the Season for Gastronomic Indulgence -- and some associated thoughts on
Geographical Indications. This is a
trade policy menu item that causes considerable indigestion, but it can’t be left
behind on the plate if there is to be a transatlantic free trade accord.
gatherings among our family and friends have become epicurean tours du monde. Not only do they include traditional American
fare, but also meats, cheeses, wines and spirits from just about
After years of
political wrangling over whether Congress should enact strong measures to
counter exchange rate manipulation by China or other countries, a donnybrook is brewing in conjunction with congressional consideration of new
Trade Promotion Authority (TPA). The outcome could determine the fate of major
merits, if enforceable exchange rate disciplines become
a principal U.S. negotiating objective at this stage, prospects for concluding
a Trans Pacific Partnership or Transatlantic Trade and Investment Partnership
agreement would be thrown into greater doubt.
Focus on the “M” in SMEs
November 24, 2014
As the United
States and European Union continue negotiations on the Transatlantic Trade and
Investment Partnership (T-TIP), priority is being given to the impact of an
agreement on small and medium-sized enterprises (SMEs). Indeed, an entire chapter of the T-TIP
negotiating text is devoted to the particular challenges that American and
European SMEs face in navigating the maze of regulations and obstacles to trade
across the Atlantic.
Resetting the T-TIP: Three Points for
It’s great news
that USTR Michael Froman and the new EU trade commissioner, Cecilia Malmström
have agreed to meet in mid-December to evaluate progress on T-TIP and “reset”
the direction of these important talks.
As they prepare for their first face-to-face meeting, I suggest three
important issues for reflection.
1. History offers some perspective: The
The T-TIP Negotiators’ Challenge:“How’s that T-TIP
Thing Workin’ for Ya?”
by Kathryn Hauser
October 28, 2014
well-known American TV talk show host Dr. Phil McGraw has a line he often uses
with guests to snap them out of delusional thinking and back to reality: “So,
how’s that workin’ for ya?” This is the
question we need to put to American and European negotiators who have now
completed seven rounds of negotiations on the Transatlantic Trade and
Investment Partnership (T-TIP) and have precious little to show for their
Trade negotiators from the United States and the European
Union just met in Washington last week for the seventh round of negotiations on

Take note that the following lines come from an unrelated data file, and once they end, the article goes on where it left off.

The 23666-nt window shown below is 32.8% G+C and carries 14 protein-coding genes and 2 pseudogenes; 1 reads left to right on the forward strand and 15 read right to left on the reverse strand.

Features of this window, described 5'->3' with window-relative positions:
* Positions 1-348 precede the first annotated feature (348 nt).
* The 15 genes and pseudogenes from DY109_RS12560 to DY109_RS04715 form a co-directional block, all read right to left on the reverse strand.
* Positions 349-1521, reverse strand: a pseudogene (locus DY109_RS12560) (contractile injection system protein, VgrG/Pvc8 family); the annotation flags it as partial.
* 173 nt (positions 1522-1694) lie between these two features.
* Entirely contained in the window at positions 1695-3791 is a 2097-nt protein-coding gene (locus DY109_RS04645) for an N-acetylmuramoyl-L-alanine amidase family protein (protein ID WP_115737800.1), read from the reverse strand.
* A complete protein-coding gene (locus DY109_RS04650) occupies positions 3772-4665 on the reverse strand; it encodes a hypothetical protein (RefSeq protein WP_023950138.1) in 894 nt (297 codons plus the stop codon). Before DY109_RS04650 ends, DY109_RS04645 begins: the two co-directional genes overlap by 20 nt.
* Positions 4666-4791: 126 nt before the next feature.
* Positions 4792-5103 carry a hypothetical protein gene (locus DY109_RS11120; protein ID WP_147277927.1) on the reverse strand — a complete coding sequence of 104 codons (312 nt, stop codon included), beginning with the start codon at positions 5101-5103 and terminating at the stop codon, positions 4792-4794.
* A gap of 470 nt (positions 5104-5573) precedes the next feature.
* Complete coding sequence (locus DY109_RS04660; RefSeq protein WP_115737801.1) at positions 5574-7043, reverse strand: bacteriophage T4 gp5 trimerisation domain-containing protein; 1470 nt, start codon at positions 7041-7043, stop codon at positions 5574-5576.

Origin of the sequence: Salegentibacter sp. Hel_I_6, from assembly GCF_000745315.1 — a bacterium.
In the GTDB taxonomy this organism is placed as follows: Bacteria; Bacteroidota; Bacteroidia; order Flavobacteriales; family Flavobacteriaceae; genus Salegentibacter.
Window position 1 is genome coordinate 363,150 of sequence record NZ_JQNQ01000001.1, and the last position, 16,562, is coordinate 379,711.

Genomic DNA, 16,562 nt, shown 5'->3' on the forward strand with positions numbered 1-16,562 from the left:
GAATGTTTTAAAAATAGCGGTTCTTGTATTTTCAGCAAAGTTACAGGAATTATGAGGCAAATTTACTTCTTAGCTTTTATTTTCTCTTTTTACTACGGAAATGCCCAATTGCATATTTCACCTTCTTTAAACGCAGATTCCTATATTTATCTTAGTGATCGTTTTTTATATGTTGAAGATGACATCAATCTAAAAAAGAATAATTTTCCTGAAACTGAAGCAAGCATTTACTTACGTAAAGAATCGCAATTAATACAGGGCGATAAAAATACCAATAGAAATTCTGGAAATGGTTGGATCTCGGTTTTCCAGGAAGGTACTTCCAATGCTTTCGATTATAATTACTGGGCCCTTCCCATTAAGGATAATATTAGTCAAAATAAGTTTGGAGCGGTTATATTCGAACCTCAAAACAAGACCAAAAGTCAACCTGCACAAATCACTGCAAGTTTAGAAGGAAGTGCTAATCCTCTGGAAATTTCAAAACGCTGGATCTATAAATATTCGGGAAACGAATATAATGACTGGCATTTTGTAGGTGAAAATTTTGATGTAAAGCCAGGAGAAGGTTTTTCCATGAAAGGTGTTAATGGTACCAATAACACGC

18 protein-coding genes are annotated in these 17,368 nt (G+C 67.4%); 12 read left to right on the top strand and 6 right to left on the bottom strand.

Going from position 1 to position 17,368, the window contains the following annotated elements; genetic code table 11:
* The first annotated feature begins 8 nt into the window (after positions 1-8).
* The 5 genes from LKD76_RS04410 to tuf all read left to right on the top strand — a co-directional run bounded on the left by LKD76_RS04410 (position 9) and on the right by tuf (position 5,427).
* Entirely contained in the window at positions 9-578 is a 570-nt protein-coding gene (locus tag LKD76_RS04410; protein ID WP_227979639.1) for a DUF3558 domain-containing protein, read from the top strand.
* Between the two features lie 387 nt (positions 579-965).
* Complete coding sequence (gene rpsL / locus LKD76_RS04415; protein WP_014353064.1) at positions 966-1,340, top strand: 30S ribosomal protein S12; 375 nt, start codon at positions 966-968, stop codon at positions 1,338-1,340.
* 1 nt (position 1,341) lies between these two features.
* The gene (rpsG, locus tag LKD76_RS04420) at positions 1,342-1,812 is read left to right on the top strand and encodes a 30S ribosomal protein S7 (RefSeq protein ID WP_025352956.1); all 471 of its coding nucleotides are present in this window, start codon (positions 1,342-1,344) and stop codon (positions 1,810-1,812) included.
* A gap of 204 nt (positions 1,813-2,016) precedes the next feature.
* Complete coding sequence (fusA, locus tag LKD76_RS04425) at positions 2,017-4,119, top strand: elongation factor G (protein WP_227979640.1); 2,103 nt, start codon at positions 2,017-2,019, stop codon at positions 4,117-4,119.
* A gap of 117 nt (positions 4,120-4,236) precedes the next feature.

the Transatlantic Trade and Investment Partnership (T-TIP). I participated in the so-called Stakeholder
Consultation that the two negotiating teams had arranged for -- and came away
with the sense that the negotiators have lost their way.
who has long been involved in, and advocated for, an intensifying transatlantic
business relationship, I do not say this lightly.
Honeymooners” and the State of Play on U.S. Trade Policy
by Kathryn Hauser
prepares to depart Washington for the August break, they leave behind a huge
amount of unfinished business. The image
that comes to mind is a scene from the old sitcomThe Honeymooners,featuring Jackie Gleason and Art Carney as Ralph
Kramden and Ed Norton, respectively.
bus driver, is the underdog who struggles to make a better life for himself and
his wife but fails because of his own shortcomings.
Making Sense of
Transatlantic Regulatory Cooperation
Managing Partner, Policy Connections International, LLC
Cooperation is one of the key issues for negotiation under the Transatlantic
Trade and Investment Partnership (T-TIP).
Now that the American and European Union trade negotiators have
completed their fourth round of face-to-face talks, it is a good time to step
back and assess where things stand on this broad and complex issue.
Large and small
businesses on both sides of the Atlantic agree that the most serious barriers
to transatlantic commerce are the divergent ways of regulating markets for both
goods and services.
Some Thoughts on TPA and T-TIP
As Congress considers the bill to renew Trade Promotion Authority (TPA),
which was introduced on January 9 by a bipartisan group led by
Senators Max Baucus (D-MT) and Orrin Hatch (R-UT) and Representative David Camp
(R-MI) as the “Congressional Trade Priorities Act of 2014,” one question worth
asking is how this bill may affect the U.S.-EU negotiations on the
Transatlantic Trade and Investment Partnership (T-TIP). Senate Majority Leader
Harry Reid (D-NV) has signaled that President Obama should not expect to get
new TPA anytime soon.